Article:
Every mother can relate to the feeling that it seems like yesterday when their baby was born and suddenly it is time for the child to go to school. In a fast world where both parents work, starting school or daycare is a difficult time of transition for both the mother and child. The mother is filled with guilt in sending her tiny baby off to school and a feeling of loneliness creeps in as she sees the child in tears peeping through the window and desperately hoping for his/her parent to come back. For the child, it is almost as if the parents have left him/her alone in a lion’s den. New faces, a new environment, sometimes even a new language for families who speak a different language at home add to the confusion.
My two and a half year old just started going to daycare this week. It has been such a different experience for me and my child. Since there was no space for him in the toddler group, I had to put him in pre-school the first day, where he had to sit with kids older than him. The curriculum was tougher for the preschooler with handwriting practice and reading books on nocturnal animals! Well, my child was terrified the first day and he cried himself to sleep. He did not understand the older kids, he didn’t even know how to hold a pencil and “nocturnal” was too much for him! When my husband and I (I had taken off from work that day and was hovering around all day in a nearby building) went over to join him for lunch, he was sleeping and his face was smudged in tears. I had to control myself from starting to bawl! However, the next day, the director of the school called me up and said that since my son was too little for pre-school, she had managed to get a spot for him in the toddler room. He could move to the toddler room where the learning was more play oriented and kids were of his age. I almost shouted in joy. It has just been a week and now my son loves going to school.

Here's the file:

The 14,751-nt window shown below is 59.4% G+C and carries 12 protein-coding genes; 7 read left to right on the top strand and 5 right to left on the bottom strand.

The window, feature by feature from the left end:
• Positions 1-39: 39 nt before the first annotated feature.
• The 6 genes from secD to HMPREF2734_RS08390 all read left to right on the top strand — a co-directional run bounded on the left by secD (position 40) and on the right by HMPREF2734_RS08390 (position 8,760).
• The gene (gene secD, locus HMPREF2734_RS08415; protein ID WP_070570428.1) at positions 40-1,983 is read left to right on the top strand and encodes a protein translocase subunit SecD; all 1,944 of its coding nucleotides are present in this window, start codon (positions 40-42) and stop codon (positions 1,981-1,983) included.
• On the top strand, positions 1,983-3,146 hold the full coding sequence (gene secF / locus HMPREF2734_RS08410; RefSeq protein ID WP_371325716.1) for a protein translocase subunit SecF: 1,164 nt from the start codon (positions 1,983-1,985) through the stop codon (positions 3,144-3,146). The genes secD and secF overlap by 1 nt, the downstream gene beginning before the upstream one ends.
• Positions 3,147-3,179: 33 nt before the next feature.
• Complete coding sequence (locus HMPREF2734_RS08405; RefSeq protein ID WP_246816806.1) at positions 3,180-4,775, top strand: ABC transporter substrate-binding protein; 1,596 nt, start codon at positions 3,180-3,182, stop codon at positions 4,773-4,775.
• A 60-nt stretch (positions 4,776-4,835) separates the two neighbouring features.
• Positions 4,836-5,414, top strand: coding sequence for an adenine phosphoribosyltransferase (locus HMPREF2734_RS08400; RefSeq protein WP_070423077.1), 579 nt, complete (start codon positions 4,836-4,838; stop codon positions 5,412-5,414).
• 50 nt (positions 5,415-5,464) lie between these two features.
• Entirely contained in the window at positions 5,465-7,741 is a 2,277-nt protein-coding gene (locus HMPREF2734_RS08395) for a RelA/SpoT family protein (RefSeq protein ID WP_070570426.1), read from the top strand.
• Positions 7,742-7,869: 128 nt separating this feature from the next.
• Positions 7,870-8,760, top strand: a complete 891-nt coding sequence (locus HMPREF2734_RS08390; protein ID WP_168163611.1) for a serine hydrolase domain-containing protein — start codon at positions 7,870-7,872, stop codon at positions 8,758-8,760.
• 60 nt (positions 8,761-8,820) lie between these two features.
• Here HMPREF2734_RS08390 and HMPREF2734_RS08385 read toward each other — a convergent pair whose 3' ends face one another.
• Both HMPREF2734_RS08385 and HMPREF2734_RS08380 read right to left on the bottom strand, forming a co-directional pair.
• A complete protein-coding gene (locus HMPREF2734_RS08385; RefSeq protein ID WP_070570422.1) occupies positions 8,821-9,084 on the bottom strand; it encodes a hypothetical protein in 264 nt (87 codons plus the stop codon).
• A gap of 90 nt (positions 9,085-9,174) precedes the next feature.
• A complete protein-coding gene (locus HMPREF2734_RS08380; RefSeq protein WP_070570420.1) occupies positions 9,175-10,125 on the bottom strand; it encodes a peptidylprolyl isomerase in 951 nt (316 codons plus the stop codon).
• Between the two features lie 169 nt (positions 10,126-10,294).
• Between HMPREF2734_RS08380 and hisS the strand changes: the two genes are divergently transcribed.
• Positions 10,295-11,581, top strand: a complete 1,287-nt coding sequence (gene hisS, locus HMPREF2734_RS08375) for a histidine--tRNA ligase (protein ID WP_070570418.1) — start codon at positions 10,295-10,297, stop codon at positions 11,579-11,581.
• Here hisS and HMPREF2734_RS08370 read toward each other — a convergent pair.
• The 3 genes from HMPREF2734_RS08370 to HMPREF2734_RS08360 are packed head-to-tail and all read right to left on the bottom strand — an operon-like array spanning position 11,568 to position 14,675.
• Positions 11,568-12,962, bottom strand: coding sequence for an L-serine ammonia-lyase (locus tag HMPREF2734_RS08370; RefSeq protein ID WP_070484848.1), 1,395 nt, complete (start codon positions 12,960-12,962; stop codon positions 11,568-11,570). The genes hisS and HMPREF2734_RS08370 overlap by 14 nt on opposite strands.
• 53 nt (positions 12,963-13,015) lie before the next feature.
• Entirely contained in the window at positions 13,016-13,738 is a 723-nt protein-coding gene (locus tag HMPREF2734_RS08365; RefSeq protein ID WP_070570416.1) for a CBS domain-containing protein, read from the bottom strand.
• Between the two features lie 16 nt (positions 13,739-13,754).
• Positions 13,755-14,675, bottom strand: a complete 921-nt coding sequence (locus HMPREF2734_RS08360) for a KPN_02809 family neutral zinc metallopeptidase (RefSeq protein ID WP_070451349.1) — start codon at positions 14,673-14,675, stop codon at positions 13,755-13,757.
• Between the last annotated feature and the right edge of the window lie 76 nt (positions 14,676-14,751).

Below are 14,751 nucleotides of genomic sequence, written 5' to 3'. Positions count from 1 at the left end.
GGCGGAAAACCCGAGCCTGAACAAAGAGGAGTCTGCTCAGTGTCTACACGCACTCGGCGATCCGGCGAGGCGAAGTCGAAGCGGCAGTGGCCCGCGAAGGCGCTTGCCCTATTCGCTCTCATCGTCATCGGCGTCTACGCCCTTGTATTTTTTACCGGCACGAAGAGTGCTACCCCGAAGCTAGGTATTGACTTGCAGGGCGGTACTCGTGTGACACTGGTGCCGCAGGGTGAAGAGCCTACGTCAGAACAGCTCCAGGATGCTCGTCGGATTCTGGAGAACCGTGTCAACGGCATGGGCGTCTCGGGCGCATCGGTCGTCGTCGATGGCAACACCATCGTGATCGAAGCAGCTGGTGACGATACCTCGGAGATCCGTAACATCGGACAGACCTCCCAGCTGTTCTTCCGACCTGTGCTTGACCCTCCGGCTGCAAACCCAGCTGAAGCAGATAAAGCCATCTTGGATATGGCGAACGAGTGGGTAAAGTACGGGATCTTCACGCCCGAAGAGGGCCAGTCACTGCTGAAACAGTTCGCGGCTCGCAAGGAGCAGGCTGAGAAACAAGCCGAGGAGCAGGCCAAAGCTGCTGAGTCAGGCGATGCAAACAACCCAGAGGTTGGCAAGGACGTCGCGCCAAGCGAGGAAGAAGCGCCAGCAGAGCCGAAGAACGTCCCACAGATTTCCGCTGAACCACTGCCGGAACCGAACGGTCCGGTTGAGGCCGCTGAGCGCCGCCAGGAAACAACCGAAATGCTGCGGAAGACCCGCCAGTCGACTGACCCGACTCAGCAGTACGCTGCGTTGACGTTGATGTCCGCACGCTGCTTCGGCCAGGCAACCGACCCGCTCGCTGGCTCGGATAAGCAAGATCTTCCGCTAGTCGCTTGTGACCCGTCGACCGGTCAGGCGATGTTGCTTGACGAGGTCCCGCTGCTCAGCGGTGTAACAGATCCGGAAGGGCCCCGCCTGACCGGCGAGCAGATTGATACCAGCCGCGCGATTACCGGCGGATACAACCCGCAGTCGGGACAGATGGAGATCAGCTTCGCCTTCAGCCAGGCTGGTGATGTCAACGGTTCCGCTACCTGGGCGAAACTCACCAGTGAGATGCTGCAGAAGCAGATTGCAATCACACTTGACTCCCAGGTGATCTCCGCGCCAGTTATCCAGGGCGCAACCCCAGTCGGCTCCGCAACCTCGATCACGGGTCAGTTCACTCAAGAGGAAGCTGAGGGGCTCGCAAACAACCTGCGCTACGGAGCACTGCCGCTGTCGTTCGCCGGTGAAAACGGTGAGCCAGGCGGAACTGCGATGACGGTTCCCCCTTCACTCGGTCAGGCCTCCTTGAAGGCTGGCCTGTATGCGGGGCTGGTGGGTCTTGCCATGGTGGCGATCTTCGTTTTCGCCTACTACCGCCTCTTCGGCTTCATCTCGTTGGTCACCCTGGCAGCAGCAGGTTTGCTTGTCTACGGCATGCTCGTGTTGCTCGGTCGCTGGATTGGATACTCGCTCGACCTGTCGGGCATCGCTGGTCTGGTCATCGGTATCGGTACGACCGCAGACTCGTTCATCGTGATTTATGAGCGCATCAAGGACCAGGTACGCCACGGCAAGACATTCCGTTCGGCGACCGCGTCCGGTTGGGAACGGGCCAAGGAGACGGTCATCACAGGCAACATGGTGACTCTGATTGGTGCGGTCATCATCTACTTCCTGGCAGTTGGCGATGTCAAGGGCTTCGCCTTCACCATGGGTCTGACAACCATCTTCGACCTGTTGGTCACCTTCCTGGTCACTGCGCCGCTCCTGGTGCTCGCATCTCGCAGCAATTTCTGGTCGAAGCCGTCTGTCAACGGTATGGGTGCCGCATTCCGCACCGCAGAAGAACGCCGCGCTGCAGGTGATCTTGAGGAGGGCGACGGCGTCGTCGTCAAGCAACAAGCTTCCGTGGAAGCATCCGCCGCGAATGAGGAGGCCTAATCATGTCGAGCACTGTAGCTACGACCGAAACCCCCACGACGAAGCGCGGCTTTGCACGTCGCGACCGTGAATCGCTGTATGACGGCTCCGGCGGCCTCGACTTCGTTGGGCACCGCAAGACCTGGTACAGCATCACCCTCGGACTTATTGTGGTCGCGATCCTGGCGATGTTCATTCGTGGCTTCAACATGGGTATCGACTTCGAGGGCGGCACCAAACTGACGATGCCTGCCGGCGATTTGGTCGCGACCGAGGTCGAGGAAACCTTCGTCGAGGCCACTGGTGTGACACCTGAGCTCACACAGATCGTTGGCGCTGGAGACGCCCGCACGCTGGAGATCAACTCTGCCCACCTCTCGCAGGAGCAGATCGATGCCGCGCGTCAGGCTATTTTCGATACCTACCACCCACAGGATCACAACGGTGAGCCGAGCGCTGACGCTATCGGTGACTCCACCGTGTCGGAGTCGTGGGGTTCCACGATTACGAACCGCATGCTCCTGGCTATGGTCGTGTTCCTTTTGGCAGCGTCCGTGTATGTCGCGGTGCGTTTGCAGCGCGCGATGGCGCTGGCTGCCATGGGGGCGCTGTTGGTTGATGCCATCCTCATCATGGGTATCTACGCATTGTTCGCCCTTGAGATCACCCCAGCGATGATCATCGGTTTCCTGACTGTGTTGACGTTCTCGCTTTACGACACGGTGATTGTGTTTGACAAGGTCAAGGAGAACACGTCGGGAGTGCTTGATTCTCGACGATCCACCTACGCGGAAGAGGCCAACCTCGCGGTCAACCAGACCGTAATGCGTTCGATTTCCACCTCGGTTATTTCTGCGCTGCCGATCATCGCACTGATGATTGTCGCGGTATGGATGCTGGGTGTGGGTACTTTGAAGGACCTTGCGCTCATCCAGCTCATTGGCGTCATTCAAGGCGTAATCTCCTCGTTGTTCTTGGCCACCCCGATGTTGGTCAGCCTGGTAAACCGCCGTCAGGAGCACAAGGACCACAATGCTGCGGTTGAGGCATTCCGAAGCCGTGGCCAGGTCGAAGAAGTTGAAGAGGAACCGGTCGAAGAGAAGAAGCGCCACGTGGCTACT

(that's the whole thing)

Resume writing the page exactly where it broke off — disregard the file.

Parents can ease these fears for themselves and for the children by slowly preparing the child for school. These days we are required to register well ahead of time owing to demand and lack of space in schools. A month before the child is due to begin; parents can talk to the child about school. About how there will be toys, activities, how the teachers will take care of them and how they will make new friends. Repetition is a wonderful way of preparing children. They warm up to ideas that are repeated to them.
Pretend play is another way where parents or grandparents can play school at home. They can start with how the child would wake up early, dress for school, help mommies pack their lunch bags, put on shoes and then get on the bus to school. These kind of pretend play sessions excite 2-3 year olds. When the real day arrives, the routine is not so new to them. We can even draw pictures of what school looks like and paint a picture of the child sitting or playing in class. This can be put up in the child’s room at home.
Shopping for school with the child also helps. Children could help choose their lunch bags or school bags with their favorite animals on them. They could also help set out the clothes they would wear to school the next morning before they go to bed so that they fall asleep with a sense of anticipation. Pack a familiar, favorite lunch or snack for the child. Plan on something he/she loves to eat at home so that he/she feels comfortable when his/her lunch pack is opened.
Since schools these days allow parents to tour them before registering, visit the classrooms with the child. If the school allows it, let them play with the toys there and watch the other children play and enjoy themselves. Mothers can perhaps make two or three visits like this so that the child understands what school actually looks like.
On the D-Day parents should not seem very anxious since children can read such clues easily. Try to take time off from work and stay with the child till he/she gets comfortable. Never sneak out without letting your child know. Explain that mommy or daddy will be working and will be back in the evening to pick them up. You can plant a kiss on the child’s palm and ask him/her to hold it till you come back in the evening. Sometimes it helps for the child to take a favourite stuffed toy or animal to comfort him/her when he/she gets lonely during the day.
Once the first week is past with the same routine (children thrive on routine) the child gets comfortable and understands that the way office is a place for mommy and daddy, school is a place for him/her to have fun, learn, and find friends.
The author works in Boston for the health care sector as a QA analyst. She occasionally writes poetry and loves nature. She blogs at srividc.blogspot.com and can be reached at firstname.lastname@example.org.